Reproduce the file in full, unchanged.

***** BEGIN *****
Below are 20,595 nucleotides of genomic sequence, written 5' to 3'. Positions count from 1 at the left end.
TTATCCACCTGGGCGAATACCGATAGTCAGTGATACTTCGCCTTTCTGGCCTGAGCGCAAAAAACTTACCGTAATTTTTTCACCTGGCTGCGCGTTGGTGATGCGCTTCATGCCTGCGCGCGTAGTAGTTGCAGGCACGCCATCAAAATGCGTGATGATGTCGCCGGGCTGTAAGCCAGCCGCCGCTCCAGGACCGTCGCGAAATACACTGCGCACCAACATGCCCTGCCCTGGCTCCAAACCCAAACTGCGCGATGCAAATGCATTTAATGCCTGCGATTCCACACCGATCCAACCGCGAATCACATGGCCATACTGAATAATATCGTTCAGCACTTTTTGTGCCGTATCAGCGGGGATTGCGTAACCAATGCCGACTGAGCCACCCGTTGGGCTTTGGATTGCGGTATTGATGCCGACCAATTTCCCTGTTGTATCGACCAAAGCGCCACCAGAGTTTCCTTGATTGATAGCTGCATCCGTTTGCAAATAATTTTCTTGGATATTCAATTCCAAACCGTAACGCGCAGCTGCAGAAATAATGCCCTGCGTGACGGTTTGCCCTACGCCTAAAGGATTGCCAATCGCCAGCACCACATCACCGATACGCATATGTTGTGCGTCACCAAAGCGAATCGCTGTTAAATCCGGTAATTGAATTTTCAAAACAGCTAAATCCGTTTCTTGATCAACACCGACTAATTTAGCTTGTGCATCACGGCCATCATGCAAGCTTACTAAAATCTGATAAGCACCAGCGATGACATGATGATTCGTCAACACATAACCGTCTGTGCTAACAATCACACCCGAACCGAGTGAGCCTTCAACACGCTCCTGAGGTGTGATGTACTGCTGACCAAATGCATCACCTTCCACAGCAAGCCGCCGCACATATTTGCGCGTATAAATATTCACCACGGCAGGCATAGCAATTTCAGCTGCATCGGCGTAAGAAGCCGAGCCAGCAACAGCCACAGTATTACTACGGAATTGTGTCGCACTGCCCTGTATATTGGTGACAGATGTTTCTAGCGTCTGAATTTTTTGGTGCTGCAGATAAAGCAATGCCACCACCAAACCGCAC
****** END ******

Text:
Below are 20,595 nucleotides of genomic sequence, written 5' to 3'. Positions count from 1 at the left end.
TTATCCACCTGGGCGAATACCGATAGTCAGTGATACTTCGCCTTTCTGGCCTGAGCGCAAAAAACTTACCGTAATTTTTTCACCTGGCTGCGCGTTGGTGATGCGCTTCATGCCTGCGCGCGTAGTAGTTGCAGGCACGCCATCAAAATGCGTGATGATGTCGCCGGGCTGTAAGCCAGCCGCCGCTCCAGGACCGTCGCGAAATACACTGCGCACCAACATGCCCTGCCCTGGCTCCAAACCCAAACTGCGCGATGCAAATGCATTTAATGCCTGCGATTCCACACCGATCCAACCGCGAATCACATGGCCATACTGAATAATATCGTTCAGCACTTTTTGTGCCGTATCAGCGGGGATTGCGTAACCAATGCCGACTGAGCCACCCGTTGGGCTTTGGATTGCGGTATTGATGCCGACCAATTTCCCTGTTGTATCGACCAAAGCGCCACCAGAGTTTCCTTGATTGATAGCTGCATCCGTTTGCAAATAATTTTCTTGGATATTCAATTCCAAACCGTAACGCGCAGCTGCAGAAATAATGCCCTGCGTGACGGTTTGCCCTACGCCTAAAGGATTGCCAATCGCCAGCACCACATCACCGATACGCATATGTTGTGCGTCACCAAAGCGAATCGCTGTTAAATCCGGTAATTGAATTTTCAAAACAGCTAAATCCGTTTCTTGATCAACACCGACTAATTTAGCTTGTGCATCACGGCCATCATGCAAGCTTACTAAAATCTGATAAGCACCAGCGATGACATGATGATTCGTCAACACATAACCGTCTGTGCTAACAATCACACCCGAACCGAGTGAGCCTTCAACACGCTCCTGAGGTGTGATGTACTGCTGACCAAATGCATCACCTTCCACAGCAAGCCGCCGCACATATTTGCGCGTATAAATATTCACCACGGCAGGCATAGCAATTTCAGCTGCATCGGCGTAAGAAGCCGAGCCAGCAACAGCCACAGTATTACTACGGAATTGTGTCGCACTGCCCTGTATATTGGTGACAGATGTTTCTAGCGTCTGAATTTTTTGGTGCTGCAGATAAAGCAATGCCACCACCAAACCGCAC